Register online If you need help registering online, call 249-2170 for more info.

Dates: Wednesdays and Fridays, Sept 10 - Oct. 17, 2014
AT MAPLEWOOD NATURE CENTER, 2659 7th St. E, Maplewood 55119
9:30AM to Noon.
Adults. Fee $200 payable to Minnesota Master Naturalists -register at
Participants will learn about the natural history of the Big Woods;Big Rivers biome, specifically the maple-basswood forests along the St. Croix River and the Mesic Oak Woods of the east metropolitan area. We'll learn techniques for teaching others, including children, about our natural world. Topics to be covered include: geology, ecology, human impacts, water quality, and how to be a Master Naturalist. Classes will include outdoor activities, classroom activities, Powerpoints, and field trips.

Capstone projects will be focused on City of Maplewood Open Space sites, and the Maplewood Nature Center.

Course is two days a week, Wednesday and Friday, starting Sept 10 and ending on October 17. Includes two 8 hour field trips on Saturday, Sept 13, and October 11. Field trips will be to some unique remnants of Mesic Oak Woods, as well as unique sites along the St. Croix River.

Saturday, September 13,
AT MAPLEWOOD NATURE CENTER, 2659 E. 7th St., Maplewood, MN 55119
Adults. Free, Drop-in
Watering your trees is the best way to prepare them for winter. Learn other tips during this drop-in program, and talk trees with other interested folks. Coffee and handouts provided.

Saturday, Sept 20th,
Drop in anytime between 1:30PM and 2:30PM
Join vegetable garden enthusiasts at the garden! Community Garden Tours by garden members or staff. Learn how to save seeds in the garden, and participate in a seed-swap for your garden next year!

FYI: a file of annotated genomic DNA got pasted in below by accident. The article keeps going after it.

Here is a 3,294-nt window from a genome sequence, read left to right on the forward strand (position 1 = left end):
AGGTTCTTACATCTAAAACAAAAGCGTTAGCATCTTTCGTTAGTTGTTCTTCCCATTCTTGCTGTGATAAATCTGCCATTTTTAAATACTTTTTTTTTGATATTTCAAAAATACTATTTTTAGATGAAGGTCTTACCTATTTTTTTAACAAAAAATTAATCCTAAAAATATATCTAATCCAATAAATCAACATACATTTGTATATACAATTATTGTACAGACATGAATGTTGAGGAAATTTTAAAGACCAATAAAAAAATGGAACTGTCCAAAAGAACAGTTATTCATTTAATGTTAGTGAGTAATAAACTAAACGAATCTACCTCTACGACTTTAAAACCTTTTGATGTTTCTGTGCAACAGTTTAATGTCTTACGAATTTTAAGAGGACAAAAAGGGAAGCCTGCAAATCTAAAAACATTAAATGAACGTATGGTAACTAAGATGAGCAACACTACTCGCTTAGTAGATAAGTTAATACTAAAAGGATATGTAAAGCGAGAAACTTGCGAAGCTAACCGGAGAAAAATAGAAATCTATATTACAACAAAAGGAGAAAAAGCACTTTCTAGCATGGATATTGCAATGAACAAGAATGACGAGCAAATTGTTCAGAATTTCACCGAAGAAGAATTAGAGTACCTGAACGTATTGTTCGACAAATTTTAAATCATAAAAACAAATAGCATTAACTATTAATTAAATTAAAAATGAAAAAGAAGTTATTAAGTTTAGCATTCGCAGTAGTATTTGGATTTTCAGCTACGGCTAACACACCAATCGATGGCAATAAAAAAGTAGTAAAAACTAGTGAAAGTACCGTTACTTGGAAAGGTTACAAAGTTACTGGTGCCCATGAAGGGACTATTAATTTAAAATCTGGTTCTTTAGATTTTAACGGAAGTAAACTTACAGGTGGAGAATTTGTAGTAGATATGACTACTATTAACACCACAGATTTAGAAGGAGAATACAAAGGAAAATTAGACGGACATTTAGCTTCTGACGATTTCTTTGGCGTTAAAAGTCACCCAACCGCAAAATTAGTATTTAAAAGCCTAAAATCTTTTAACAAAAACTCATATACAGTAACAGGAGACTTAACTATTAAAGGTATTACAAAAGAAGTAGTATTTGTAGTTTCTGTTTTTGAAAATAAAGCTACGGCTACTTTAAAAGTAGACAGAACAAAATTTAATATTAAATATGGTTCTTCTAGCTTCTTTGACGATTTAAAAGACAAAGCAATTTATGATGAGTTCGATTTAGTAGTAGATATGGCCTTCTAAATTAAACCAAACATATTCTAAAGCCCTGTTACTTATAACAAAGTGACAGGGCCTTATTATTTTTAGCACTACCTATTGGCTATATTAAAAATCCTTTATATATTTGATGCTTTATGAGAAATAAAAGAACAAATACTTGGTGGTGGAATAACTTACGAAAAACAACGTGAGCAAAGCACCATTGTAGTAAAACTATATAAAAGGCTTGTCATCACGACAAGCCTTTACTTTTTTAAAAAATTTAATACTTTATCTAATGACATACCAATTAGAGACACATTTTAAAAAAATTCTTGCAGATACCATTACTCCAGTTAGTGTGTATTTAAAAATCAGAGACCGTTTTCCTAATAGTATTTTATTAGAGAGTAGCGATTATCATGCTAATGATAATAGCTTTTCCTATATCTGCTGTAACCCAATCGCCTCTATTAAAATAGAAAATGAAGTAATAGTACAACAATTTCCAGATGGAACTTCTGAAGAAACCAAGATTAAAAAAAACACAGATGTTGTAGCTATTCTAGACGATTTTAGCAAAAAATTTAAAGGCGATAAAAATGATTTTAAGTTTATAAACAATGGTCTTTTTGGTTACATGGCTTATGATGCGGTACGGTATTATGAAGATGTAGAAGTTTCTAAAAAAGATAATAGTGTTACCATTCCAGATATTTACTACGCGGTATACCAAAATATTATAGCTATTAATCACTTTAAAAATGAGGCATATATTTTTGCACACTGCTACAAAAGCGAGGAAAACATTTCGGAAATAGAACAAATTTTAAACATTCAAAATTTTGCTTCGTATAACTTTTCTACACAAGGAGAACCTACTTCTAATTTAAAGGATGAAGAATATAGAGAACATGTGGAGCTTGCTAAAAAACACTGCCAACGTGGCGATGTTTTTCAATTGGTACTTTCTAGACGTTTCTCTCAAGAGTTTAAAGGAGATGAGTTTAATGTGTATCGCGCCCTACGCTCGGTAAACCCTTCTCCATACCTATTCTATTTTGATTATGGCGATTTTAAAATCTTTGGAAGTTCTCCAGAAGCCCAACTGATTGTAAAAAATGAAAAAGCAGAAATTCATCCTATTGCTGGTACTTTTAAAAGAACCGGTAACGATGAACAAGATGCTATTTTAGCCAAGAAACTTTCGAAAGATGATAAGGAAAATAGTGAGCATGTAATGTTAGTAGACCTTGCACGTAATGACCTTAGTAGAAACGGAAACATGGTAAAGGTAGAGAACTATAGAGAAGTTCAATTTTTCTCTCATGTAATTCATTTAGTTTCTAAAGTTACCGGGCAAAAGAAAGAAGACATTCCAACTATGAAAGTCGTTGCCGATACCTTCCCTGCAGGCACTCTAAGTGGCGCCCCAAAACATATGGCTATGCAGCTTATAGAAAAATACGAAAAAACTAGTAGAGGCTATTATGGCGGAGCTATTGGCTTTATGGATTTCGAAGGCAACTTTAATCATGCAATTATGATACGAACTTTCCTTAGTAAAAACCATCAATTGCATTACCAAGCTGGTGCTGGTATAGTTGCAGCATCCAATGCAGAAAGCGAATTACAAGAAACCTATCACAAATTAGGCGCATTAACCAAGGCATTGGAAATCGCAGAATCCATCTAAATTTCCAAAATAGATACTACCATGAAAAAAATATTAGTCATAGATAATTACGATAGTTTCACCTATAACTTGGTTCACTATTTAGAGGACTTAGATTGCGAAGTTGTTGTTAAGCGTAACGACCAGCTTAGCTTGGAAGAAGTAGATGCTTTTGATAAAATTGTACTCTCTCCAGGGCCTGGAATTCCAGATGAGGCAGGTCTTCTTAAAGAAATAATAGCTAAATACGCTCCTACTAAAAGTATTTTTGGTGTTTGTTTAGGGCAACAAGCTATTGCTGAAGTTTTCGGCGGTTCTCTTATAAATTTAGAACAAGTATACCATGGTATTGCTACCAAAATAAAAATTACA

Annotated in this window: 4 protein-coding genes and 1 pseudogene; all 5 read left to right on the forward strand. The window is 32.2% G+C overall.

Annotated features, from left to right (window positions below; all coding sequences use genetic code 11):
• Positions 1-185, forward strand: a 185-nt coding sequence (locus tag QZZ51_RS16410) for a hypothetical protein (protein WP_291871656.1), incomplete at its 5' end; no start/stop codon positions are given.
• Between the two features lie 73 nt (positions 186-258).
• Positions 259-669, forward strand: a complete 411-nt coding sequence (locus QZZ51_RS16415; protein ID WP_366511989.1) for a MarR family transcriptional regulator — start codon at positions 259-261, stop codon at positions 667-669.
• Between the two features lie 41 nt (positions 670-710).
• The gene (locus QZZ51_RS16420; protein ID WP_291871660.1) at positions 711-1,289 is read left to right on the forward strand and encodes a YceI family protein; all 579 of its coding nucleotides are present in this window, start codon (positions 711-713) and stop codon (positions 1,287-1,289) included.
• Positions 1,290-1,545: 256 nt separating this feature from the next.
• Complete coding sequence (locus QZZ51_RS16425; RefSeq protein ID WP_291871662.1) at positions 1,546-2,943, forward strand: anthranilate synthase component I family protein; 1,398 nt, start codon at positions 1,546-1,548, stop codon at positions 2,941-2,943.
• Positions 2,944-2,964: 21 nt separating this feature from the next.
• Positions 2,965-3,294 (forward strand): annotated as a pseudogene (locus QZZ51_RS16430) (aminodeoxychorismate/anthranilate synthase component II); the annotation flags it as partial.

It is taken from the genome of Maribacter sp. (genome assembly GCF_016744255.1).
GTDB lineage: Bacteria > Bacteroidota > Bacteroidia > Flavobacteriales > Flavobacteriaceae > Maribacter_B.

Saturday, October 4
AT MAPLEWOOD NATURE CENTER, 2659 E. 7th St., Maplewood, MN 55119
9:30AM - Noon
For all ages, youth groups welcome.
Free. Drop in.
Confusing Fall Warblers; Oh My! Watch licensed biologists capture, band and release wild birds to learn about age, migration, and populations. Bring a camera. If conditions allow, take a short hike to observe birds with binoculars from the floating boardwalk.


Saturday, Nov 8th
AT MAPLEWOOD NATURE CENTER, 2659 E. 7th St., Maplewood, MN 55119
1:00PM - 2:30PM
Ages- best for 3rd - 5th grade and parents
$5/child, register online by Nov 6th.
Learn about rocks and minerals and Minnesota's state gem, the Lake Superior Agate. Unearth the secrets of Minnesota's long geologic history from volcanoes and inland sea to glaciers. Test rocks and minerals for their characteristic hardness, magnetic qualities and more. Make a piece of rock jewelry to take home. Agate Phil will share his rock collection and help you identify really cool rocks.
Register online If you need help registering online, call 249-2170 for more info. You may also send or drop off a check or cash to Maplewood Nature Center

Sept. 11 The Nature of Bats

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Thu Sep 11: The Nature of Bats: An Introduction to Bats in Minnesota's Ecological Systems
Learn about bats as a group and their evolution in brief, then focus on the diversity, adaptations, and ecological roles of bats in Minnesota, including seasonal behaviors and the coming threat of white-nose syndrome. Weather permitting, we will walk briefly outside to listen and look for bats.

Presented by author and educator Christine Petersen. Christine holds a master's degree in education from Hamline University, where her capstone looked at the use of bats as an integrating theme to fulfill science education standards. As assistant in mammalogy at San Francisco's California Academy of Sciences, she participated in research focusing on the behavioral ecology of some of California's most unusual and threatened species of bats. More information about this speaker is available at

At Minnetonka Community Center, 14600 Minnetonka Boulevard, Minnetonka; 7:00 p.m. Sponsored by the West Metro Chapter of MN Master Naturalist Volunteers, Free and open to the public

Fall 2014 MN Zoo Speaker Series

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Dwindling numbers for an iconic insect: A conservation biologist ponders moving beyond the documentation of declines